Charted

In my enthusiasm for the unique non-linear opportunities offered by videogame technology, and my desire to see this potential being explored, I sometimes forget how versatile this medium is. “Uncharted 2: Among Thieves” demonstrates quite convincingly that the so-called non-linear medium can also effectively double as a vehicle for good old-fashioned story-telling.

A charming boys' adventure

It’s not difficult to imagine Uncharted 2 as a movie. Indeed, the story takes many of its elements directly from adventure films in the Indiana Jones style. But what’s more surprising is the game’s uncompromising linear structure. If videogames would be that abundantly creative universe that the potential of its technologies promises us, Uncharted 2 would be a revolution! The very idea that an interactive experience can be so linear is brilliant. It contradicts every instinct we have about the merits of the medium. And yet it works. Uncharted 2 is a very entertaining ride, with only a few bumps in the road that, while utterly destructive for the linear flow of the experience, we’ll choose to chalk up to lapses in concentration of the designer, carelessness of the quality assurance team, or simple habitual residue from videogame traditions.

But why does Uncharted 2′s linearity feel so fresh? After all, on the surface, its structure doesn’t seem to differ much from Donkey Kong or Mario. You control a character and move it towards a certain goal while overcoming obstacles set up by the designer.

One reason seems to be that the goal of the game is actually unknown to the player, crushing the assumption that linear games are always goal-oriented. In this way, Uncharted 2 is more similar to a suspenseful book than a game. In games your mission is to overcome challenges and achieve a certain goal. This is a perfectly linear construction as well. The difference is that the linearity is known, and is deeply felt as the top level of the structure that supports the experience.

On a train...

In Uncharted 2, you only really experience linearity at the micro-level. At each moment in the game, you know exactly what to do. Why you do these things is often unclear. You don’t need to know this as a player. As long as the hero you’re controlling knows. He knows where he’s going. You don’t need to. And the design of the game cleverly takes most of the guesswork out of the equation. It’s usually quite clear exactly what you need to do to fulfill your avatar’s -sometimes secret- wishes.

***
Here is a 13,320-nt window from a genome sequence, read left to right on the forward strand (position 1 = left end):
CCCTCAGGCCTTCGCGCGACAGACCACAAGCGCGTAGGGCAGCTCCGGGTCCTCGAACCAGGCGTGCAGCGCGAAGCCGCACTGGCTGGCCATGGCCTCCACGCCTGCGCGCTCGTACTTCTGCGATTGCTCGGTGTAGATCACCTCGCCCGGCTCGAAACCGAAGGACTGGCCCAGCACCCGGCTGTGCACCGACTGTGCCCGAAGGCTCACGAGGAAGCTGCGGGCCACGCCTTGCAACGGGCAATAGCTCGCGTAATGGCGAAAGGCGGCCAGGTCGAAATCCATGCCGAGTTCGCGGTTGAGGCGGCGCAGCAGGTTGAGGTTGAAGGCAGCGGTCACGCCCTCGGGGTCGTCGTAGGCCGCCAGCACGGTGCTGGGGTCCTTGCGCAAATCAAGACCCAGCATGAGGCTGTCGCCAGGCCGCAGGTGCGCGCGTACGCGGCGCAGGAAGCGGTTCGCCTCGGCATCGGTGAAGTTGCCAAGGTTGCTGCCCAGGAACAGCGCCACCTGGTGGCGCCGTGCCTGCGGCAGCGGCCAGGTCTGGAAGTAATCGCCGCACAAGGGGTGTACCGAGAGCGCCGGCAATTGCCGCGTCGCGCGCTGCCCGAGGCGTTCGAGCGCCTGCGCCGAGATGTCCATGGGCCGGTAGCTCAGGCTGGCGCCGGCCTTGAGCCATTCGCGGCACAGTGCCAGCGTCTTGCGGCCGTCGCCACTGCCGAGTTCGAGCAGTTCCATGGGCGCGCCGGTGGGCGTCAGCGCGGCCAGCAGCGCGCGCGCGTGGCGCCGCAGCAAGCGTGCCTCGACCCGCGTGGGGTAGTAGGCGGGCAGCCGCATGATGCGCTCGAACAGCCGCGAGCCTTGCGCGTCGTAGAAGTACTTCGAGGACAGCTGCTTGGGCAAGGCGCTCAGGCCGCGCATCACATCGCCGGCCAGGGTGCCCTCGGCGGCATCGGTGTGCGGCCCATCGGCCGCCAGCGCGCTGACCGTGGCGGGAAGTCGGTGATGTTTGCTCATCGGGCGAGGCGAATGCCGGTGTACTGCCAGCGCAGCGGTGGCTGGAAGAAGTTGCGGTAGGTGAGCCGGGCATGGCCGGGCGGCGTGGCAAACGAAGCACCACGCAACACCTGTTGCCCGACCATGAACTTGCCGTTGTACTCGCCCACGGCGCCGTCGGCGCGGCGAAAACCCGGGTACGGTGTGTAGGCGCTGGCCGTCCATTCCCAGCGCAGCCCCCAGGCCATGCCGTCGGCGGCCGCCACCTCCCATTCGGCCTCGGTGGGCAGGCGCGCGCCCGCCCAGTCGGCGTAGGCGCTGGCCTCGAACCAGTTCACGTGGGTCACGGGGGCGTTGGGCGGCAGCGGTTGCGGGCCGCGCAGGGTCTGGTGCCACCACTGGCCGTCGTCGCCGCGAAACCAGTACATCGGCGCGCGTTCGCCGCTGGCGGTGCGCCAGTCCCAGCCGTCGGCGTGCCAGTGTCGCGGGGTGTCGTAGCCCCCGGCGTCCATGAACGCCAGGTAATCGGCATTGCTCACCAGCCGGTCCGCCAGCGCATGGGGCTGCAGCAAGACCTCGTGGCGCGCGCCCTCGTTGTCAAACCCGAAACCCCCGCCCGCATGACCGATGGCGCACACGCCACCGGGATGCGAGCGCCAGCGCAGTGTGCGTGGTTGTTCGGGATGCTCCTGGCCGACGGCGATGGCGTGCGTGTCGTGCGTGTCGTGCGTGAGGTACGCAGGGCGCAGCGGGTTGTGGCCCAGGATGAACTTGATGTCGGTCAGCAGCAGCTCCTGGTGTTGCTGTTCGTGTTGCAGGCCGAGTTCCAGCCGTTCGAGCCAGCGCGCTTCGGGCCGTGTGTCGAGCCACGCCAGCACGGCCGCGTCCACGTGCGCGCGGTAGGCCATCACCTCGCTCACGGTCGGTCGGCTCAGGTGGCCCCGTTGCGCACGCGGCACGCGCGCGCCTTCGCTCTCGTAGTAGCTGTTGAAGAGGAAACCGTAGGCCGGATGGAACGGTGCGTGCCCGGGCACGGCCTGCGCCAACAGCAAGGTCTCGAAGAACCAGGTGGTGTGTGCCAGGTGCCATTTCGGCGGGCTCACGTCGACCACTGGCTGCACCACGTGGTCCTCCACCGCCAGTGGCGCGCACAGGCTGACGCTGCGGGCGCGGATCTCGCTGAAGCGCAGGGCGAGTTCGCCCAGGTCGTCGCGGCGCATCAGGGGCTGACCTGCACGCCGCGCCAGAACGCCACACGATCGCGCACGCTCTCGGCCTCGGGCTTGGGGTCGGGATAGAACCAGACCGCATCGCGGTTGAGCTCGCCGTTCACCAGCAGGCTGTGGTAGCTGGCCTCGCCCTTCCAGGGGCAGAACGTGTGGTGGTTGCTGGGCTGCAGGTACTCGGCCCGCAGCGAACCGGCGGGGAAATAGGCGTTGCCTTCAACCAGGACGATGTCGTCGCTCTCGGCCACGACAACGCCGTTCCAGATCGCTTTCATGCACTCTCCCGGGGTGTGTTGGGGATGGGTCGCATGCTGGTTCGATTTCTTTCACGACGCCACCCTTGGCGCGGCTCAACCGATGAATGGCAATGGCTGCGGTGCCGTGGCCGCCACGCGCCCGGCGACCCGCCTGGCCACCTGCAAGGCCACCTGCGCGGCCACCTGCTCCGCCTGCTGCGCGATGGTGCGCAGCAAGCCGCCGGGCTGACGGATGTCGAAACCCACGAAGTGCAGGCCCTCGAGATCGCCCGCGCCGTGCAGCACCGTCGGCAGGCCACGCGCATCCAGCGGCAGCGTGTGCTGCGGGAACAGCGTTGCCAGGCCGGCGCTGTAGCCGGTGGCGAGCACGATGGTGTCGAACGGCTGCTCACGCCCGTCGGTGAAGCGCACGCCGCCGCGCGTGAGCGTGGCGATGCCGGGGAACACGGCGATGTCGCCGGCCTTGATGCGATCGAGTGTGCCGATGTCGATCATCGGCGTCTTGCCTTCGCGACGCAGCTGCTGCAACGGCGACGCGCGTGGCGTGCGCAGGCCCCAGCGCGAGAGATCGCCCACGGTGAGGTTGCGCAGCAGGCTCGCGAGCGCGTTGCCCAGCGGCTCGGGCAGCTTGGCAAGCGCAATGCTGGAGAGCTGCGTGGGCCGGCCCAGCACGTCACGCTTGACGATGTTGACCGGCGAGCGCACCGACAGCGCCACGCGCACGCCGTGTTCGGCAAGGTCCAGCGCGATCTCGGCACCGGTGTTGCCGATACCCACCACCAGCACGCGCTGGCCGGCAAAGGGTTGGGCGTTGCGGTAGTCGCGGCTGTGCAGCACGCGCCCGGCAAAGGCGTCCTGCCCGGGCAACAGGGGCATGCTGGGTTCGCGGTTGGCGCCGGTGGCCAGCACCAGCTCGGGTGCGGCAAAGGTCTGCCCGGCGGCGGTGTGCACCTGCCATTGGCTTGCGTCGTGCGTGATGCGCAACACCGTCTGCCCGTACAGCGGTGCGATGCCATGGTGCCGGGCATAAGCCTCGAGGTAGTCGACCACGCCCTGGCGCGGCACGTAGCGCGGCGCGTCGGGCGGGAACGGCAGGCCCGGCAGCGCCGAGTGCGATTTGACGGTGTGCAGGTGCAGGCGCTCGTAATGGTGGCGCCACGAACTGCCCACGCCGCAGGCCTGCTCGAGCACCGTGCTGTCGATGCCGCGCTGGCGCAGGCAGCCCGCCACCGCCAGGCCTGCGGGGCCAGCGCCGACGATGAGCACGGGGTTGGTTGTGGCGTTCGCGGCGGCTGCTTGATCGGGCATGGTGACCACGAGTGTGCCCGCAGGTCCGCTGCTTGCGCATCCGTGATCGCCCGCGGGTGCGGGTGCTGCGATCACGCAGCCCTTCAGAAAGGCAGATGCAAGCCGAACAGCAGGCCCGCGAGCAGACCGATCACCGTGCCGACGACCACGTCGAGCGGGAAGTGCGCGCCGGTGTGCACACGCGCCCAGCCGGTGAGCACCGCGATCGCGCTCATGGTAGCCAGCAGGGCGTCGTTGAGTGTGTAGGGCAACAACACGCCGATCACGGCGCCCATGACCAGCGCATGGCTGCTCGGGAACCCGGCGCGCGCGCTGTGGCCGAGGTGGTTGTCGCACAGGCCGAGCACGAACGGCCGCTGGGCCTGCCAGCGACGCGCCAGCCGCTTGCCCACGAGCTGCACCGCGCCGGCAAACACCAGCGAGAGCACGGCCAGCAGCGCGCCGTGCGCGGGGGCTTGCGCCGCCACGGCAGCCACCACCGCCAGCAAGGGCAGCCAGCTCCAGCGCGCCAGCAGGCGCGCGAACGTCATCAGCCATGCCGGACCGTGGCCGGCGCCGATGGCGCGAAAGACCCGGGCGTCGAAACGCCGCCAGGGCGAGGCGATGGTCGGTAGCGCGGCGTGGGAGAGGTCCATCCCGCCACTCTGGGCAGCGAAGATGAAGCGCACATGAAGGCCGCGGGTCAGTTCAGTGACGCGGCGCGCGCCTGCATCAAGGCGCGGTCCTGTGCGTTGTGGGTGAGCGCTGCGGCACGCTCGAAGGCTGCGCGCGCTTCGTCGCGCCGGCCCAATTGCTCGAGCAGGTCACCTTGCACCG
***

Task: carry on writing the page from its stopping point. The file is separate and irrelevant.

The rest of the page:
There’s not much skill required to get through the game. Nor much creativity either. This makes Uncharted 2 potentially very accessible to a wide audience. We can get the emotional effect of playing -triumph, progress, etc- without have to go through the difficult progress required by most other games.

The emotions of playing are very compatible with the nature of the adventure narrative that underlies Uncharted 2. Indiana Jones is also about overcoming challenges, being triumphant, sometimes frustrated but not for long because our hero is very smart and resourceful. Like its cinematic inspiration, there’s no need for expression of any other emotions.

This is why it makes sense that the characters in the story express no other emotions than the emotions one might experience when playing a game. These relatively primitive emotions fit the charming boys’ adventure fantasy well. Despite the existence of a love triangle in the game, for instance, the characters never express any real love or affection or empathy, beyond some clumsy, youthful innuendo here and there. This ensures that the little boy in all of us is never confronted with complicated issues, and the adventure can simply continue.

Love triangle?

Thanks to its smart application of linearity, Uncharted 2 is one of the first videogames that almost feels ready for breaking through the niche barrier and draw in the mass audience. If the designers of Uncharted 3 can find the courage to remove the awkward shooting sequences, and perhaps allow their characters a slightly wider range of emotions to express, videogames will have become a worthy successor to mainstream cinema.